Tuesday, April 10, 2012


Launched in 1901, this French illustrated weekly publication was a forum for speaking out against anything and everything! Each issue during its 11 years of publication was devoted to one topic or illustrated by one artist.

According to Lisa Reisman of Lisa M.Reisman et Cie:
  Common themes in L'Assiette au Beurre were anti-clerical, antimilitarist, anti-capitalist, anti-civil servant … essentially, anti-everything. L’Assiette au Beurre had a definite anarchistic reputation. Remarkable not only because of the ideas that it expressed, but especially because of the quality of its illustrations, L’Assiette au Beurre was an extraordinary laboratory of graphics, colors, and social commentary.

L'Assiette au Beurre literally means "the butter plate", a reference to the upper classes of Paris. The publication attracted some of the finest artists of the Belle Epoque era as contributors. Some issues were extreme in their satire. Others were just funny. All of them addressed some of the social and political issues of the time. The advent of WWI changed the attitudes and focus of the French people and L'Assiette au Beurre ceased publishing in 1912.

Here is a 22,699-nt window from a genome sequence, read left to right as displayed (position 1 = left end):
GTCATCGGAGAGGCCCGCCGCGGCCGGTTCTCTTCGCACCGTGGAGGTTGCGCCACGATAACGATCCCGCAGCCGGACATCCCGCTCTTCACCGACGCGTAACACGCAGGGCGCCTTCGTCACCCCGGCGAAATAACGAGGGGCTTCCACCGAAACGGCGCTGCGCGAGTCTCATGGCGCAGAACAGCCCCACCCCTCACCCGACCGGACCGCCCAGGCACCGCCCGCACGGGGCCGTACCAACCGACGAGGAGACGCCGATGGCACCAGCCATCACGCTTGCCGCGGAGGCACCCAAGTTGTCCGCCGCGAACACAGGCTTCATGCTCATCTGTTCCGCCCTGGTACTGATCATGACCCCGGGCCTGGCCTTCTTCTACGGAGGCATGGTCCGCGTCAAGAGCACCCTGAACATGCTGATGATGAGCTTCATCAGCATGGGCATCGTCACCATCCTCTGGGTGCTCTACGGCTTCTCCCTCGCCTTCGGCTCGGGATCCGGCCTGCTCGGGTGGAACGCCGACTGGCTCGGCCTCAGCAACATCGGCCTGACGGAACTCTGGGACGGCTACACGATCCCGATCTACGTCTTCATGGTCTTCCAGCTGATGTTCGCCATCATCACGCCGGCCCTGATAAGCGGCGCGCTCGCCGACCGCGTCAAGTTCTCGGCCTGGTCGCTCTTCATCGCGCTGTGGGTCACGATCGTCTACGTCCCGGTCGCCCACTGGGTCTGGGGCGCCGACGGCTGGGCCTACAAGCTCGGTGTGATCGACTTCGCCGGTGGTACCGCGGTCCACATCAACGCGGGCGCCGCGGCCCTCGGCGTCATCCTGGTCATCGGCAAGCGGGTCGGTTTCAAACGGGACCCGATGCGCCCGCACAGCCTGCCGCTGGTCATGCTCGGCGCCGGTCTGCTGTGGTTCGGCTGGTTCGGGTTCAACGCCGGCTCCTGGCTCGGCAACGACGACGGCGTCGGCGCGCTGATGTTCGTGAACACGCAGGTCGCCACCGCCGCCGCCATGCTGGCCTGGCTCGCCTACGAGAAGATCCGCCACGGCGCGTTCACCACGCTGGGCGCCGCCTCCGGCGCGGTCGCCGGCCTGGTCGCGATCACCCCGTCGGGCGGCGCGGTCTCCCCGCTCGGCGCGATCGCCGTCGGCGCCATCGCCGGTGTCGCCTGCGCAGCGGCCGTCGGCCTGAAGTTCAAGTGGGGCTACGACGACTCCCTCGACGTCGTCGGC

We have one copy of this marvelous magazine. It is the February 1902 issue (No. 44) which is devoted to "Sportsmen" and illustrated by Xavier Gose. The satire is subtle, the images are humorous and the whole series is great. 
Cover of February 1902 Issue (No. 44)

Chauffeurs (Auto Racing)

Bicyclistes (Bicycling)

Boxeur Anglais (English Boxing)

Tauromachie (Bullfighting)

Le Croquet (Croquet)

Escrimeurs (Fencing)

Pesche a la Ligne (Fishing)

Retour des Courses (Horse Racing)

Patineuses (Ice Skating)

Les Guides Montagnards (Mountain Climbing)

La Pelota (French version of Jai Alai)

Foot-Ball (Soccer)

Lawn-Tennis (Tennis)

Yachting (Sailing)
 For additional information on L'Assiette au Beurre, follow this link.

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